Fortified Watermelon Juice Improves Exercise Performance and Fatigue
By: Talking Nutrition Editors
Watermelon juice may assist with muscle fatigue
- Intense exercise can cause acute muscle damage and subsequent muscle fatigue, as well as muscle soreness that can last up to several days
- Recent studies indicate that natural juices without added sugar and containing bioactive compounds, such as watermelon juice, may be used as ergogenic aids
Exercise can cause acute muscle damage and subsequent muscle fatigue, as well as muscle soreness that can last several days. High-intensity exercise increases the rate of glycolysis, increases blood levels of lactate and ammonia, the latter being a by-product of muscle (protein) catabolism that contribute to feelings of fatigue. Athletes often use various ergogenic aids to address fatigue and enhance exercise performance. Natural juices without added sugar and containing bioactive compounds are of interest to the juice industry as possible ergogenic aids.
A recent study from Spain has shown that supplementation with watermelon juice enriched with l-citrulline (3.3 g/200 mL) and pomegranate ellagitannins (22 mg/200 mL) had a beneficial effect on exercise performance in 19 young men. Watermelon juice naturally contains l-citrulline (0.5 g/200 mL). L-citrulline is a non-essential amino acid that can reduce the accumulation of lactic acid in the blood and has been shown to allow for a higher levels of exercise resistance performance to exhaustion. L-citrulline is also an important component of the liver urea cycle that is responsible for detoxification of ammonia into urea. In addition, l-citrulline is a precursor to arginine, an amino acid that can be converted to nitric oxide, a potent vasodilator that could aid in increasing blood flow and performance during exercise. The study was a double-blind, randomized, placebo-controlled, crossover study design so that all subjects received all four treatments: placebo, watermelon juice alone, watermelon with 3.3 g/200 mL added l-citrulline, and watermelon juice with both 3.3 g/200mL l-citrulline and 22 mg / 200 mL pomegranate ellagitannins. A high-intensity exercise test and isometric exercises were performed every 7 days to allow sufficient time for washout between exercise tests. A 200 mL dose of the various beverage treatments were consumed one hour before exercise testing.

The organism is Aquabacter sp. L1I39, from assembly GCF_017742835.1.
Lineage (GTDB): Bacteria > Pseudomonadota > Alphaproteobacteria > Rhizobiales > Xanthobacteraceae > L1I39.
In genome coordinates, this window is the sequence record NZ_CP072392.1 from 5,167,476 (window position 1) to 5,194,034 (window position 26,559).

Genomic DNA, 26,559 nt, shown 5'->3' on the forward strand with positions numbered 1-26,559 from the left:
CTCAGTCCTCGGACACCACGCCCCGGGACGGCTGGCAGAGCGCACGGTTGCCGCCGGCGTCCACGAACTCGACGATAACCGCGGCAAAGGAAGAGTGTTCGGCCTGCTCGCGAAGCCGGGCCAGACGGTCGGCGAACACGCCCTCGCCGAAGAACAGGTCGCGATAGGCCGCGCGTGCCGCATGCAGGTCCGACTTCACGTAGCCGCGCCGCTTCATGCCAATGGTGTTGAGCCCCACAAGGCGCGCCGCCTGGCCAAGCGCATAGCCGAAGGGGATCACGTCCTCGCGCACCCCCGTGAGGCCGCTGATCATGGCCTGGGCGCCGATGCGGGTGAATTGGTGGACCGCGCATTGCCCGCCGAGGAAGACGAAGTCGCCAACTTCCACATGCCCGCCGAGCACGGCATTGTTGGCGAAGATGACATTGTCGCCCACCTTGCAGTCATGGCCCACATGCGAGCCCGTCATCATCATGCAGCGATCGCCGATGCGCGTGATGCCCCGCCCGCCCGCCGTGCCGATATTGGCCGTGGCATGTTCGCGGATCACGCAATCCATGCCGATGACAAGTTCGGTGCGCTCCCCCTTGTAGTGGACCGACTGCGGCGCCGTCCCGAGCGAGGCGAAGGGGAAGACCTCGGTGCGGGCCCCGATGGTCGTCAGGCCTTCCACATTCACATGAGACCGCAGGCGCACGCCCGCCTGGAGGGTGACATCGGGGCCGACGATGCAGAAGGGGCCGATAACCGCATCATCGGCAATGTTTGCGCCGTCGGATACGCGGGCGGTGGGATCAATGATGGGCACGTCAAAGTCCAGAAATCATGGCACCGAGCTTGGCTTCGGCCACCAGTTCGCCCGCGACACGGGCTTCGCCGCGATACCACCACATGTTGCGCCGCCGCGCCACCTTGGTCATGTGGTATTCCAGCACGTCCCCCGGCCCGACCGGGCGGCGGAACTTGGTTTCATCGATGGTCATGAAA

The investigators tested the knee extension peak torque in an isokinetic exercise test after the subjects performed the intensive exercise test and observed an increase in peak average force after the consumption of watermelon juice with added l-citrulline. They measured lower peak torque (5-fold) after participants consumed the watermelon juice plus citrulline and ellagitannins compared to the placebo beverage ( -52 vs -10.4 N•m). Besides these objective measures of exercise performance, the subjects also rated their perceived exertion and level of muscle soreness up to 48h post-exercise. The perceived exertion and muscle soreness following exercise was lower after the beverage treatment containing added citrulline alone and citrulline plus ellagitannins than after consuming the placebo. The findings from this small study are encouraging, but additional study in women and older subjects are warranted.
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Source from: Martinez-Sanchez A. et al. Consumption of watermelon juice enriched in L-citrulline and pomegranate ellagitannins enhanced metabolism during physical exercise. Journal of Agricultural and Food Chemistry 2017; 65: 4395-4404.
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